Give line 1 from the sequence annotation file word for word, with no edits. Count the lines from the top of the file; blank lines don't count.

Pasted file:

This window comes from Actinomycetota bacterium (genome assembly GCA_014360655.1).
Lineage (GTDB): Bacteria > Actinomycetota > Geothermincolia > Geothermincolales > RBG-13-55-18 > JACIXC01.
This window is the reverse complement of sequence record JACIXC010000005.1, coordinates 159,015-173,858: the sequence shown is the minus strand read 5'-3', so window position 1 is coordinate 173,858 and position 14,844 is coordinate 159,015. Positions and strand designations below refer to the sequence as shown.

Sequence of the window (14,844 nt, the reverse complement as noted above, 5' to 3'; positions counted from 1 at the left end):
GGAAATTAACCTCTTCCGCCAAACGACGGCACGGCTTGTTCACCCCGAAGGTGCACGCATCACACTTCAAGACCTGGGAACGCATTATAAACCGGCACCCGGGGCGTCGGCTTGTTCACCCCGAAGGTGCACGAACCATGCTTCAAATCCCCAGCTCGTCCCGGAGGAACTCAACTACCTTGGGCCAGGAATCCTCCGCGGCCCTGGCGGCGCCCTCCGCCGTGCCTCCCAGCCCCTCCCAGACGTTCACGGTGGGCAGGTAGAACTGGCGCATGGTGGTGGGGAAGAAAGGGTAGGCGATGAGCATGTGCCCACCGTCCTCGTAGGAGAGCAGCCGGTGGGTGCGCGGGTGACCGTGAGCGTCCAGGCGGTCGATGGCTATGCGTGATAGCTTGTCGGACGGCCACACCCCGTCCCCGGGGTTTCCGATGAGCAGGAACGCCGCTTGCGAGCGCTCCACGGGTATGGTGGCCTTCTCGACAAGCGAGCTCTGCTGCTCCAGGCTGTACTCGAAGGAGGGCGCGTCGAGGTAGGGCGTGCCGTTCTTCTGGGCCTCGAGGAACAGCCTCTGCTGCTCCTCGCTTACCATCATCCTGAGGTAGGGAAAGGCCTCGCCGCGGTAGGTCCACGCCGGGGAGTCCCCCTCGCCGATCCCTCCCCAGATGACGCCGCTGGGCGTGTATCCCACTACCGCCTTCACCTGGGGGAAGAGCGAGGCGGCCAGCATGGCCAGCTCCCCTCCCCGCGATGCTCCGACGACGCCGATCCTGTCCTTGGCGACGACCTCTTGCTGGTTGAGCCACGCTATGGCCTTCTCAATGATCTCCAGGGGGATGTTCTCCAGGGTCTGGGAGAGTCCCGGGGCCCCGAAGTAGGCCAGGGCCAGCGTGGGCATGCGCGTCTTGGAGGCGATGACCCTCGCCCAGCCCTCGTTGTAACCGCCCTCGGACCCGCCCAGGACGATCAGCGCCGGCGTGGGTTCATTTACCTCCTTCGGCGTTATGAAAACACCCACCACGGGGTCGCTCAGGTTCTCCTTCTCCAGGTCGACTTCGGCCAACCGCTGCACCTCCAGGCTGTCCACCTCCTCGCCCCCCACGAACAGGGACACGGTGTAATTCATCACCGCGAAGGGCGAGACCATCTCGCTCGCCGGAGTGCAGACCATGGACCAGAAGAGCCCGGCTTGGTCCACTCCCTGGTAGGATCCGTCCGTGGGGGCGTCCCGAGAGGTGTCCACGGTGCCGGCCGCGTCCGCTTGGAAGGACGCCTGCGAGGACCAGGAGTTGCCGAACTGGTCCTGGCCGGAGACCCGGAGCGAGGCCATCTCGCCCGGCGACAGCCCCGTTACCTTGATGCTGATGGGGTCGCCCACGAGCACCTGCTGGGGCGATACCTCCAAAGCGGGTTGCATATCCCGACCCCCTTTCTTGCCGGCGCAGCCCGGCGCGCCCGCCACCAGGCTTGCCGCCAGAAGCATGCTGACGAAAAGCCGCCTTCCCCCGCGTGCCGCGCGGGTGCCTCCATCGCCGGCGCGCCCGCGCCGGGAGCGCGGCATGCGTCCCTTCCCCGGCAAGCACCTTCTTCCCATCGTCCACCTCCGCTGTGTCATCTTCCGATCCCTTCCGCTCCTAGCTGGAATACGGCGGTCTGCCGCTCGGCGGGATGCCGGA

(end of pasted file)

This window comes from Actinomycetota bacterium (genome assembly GCA_014360655.1).